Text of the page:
Feds collect dead eagles to help Native traditions

BY ASSOCIATED PRESS
04/05/2010 07:40 AM
ANCHORAGE, Alaska (AP) — The bald eagle may be America's emblem, but the birds are susceptible to the same dangers as the average crow. Each year, thousands of bald eagles are hit by cars, electrocuted and accidentally poisoned.

But unlike crows or any other bird in America, the U.S. government takes a special interest in what happens to these birds after they die.

This is where Steve Smith, maybe the only person in Alaska legally allowed to keep a freezer full of dead bald eagles, comes in.

The U.S. Fish and Wildlife officer is in charge of a salvage effort to collect dead bald and golden eagles and send them to an obscure federal agency called the National Eagle Repository.

On this morning, the freezer, housed in a Fish and Wildlife facility near the Anchorage airport, contains one half-dozen bald eagles wrapped carefully in black garbage bags. One is from the Kenai Peninsula town of Soldotna, another from the Aleutian fishing outpost of Dutch Harbor. Smith will prepare them in airtight packaging to be sent to the Colorado repository. He takes his duty to the national bird seriously.

"Living or dead, I treat them with great respect and care," he says.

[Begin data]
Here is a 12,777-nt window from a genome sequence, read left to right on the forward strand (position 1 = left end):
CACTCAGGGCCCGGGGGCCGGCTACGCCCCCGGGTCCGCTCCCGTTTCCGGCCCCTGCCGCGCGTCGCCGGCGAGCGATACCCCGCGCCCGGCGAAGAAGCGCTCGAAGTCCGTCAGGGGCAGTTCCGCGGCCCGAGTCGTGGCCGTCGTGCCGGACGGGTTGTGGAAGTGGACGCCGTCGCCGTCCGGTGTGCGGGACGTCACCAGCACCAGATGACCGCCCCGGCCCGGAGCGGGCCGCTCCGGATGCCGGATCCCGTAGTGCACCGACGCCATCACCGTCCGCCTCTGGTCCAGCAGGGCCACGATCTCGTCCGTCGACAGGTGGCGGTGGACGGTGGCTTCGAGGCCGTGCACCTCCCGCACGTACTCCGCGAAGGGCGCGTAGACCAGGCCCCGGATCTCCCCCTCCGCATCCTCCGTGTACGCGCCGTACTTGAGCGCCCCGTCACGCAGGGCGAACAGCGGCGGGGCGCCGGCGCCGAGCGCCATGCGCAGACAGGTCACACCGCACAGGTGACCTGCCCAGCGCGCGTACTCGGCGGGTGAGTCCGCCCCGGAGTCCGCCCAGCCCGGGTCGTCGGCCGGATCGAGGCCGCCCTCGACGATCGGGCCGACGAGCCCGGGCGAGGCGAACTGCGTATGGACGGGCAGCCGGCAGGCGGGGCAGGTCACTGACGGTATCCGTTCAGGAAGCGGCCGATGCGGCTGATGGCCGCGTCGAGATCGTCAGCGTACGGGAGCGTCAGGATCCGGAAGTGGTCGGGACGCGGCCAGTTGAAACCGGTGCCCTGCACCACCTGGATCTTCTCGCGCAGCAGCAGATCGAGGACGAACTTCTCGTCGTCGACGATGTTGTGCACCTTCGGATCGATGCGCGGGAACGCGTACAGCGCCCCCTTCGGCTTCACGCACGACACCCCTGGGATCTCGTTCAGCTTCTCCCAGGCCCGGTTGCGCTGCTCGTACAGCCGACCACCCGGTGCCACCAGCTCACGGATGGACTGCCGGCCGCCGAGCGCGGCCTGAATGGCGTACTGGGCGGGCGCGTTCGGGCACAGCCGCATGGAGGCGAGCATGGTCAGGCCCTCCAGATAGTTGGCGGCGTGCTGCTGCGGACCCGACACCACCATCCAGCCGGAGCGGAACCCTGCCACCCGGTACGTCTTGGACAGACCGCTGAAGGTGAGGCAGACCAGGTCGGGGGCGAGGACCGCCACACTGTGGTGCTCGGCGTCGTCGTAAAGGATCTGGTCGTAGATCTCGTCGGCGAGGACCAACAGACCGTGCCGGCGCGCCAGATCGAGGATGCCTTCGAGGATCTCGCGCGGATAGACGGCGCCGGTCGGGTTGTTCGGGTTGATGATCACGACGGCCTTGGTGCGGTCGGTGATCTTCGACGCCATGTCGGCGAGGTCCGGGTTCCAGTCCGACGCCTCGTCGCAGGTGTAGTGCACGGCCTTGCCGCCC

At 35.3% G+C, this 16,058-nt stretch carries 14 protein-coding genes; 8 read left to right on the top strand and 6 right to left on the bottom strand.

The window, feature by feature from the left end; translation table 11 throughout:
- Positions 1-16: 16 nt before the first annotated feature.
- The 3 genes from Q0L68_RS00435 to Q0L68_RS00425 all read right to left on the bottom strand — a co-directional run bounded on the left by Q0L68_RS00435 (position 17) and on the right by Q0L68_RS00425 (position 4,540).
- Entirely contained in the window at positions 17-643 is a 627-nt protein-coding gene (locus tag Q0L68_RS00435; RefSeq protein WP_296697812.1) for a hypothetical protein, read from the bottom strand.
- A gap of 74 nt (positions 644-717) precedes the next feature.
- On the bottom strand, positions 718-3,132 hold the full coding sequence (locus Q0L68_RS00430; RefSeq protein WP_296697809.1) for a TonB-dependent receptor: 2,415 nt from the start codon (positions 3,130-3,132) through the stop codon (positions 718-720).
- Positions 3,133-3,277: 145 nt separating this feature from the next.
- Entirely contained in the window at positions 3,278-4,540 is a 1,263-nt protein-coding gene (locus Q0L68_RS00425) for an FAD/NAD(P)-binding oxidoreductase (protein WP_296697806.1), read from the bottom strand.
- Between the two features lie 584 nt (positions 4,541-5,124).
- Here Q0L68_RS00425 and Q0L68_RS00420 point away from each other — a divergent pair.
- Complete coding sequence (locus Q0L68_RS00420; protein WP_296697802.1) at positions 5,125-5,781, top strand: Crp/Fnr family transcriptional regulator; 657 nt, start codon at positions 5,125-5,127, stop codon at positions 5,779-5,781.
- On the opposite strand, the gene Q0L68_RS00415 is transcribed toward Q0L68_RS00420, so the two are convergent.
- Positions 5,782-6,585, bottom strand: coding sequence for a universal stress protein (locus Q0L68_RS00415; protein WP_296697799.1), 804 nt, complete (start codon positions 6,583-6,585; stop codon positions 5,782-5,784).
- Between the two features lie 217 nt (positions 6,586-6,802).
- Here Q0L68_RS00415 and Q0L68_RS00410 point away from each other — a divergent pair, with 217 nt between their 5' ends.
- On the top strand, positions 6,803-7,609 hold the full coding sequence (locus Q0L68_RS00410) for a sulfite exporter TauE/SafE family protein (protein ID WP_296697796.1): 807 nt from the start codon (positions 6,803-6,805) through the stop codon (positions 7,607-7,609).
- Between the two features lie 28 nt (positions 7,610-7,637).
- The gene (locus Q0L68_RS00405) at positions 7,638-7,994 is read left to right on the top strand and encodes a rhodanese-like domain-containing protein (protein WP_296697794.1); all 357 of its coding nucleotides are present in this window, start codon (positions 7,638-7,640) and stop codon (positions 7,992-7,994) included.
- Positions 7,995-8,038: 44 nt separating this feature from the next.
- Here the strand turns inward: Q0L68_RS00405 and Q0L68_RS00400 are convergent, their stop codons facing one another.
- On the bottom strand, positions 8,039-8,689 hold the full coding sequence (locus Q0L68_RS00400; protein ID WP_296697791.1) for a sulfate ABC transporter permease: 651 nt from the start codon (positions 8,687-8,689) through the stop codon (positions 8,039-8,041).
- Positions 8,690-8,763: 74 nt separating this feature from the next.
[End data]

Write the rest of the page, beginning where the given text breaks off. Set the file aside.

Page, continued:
Since the 1970s, the U.S. Fish and Wildlife Service has quietly collected, processed and distributed dead eagles via the repository in an effort to balance conservation efforts with helping Native American tribes continue traditional practices.

At the Commerce City, Colo., agency birds are processed and then distributed to members of federally-recognized tribes who have applied for whole birds, parts or feathers for use in religious and cultural ceremonies. Some tribes have criticized the repository, saying it takes too long to get the birds. The wait for the most requested item, a whole bald eagle, can take up to three years. The average wait for feathers is more than one year.

The Fish and Wildlife's salvage operations take place in every state where bald eagles are found. But maybe nowhere is busier than Alaska — the only U.S. Fish and Wildlife Service designated region that's made up of a single state.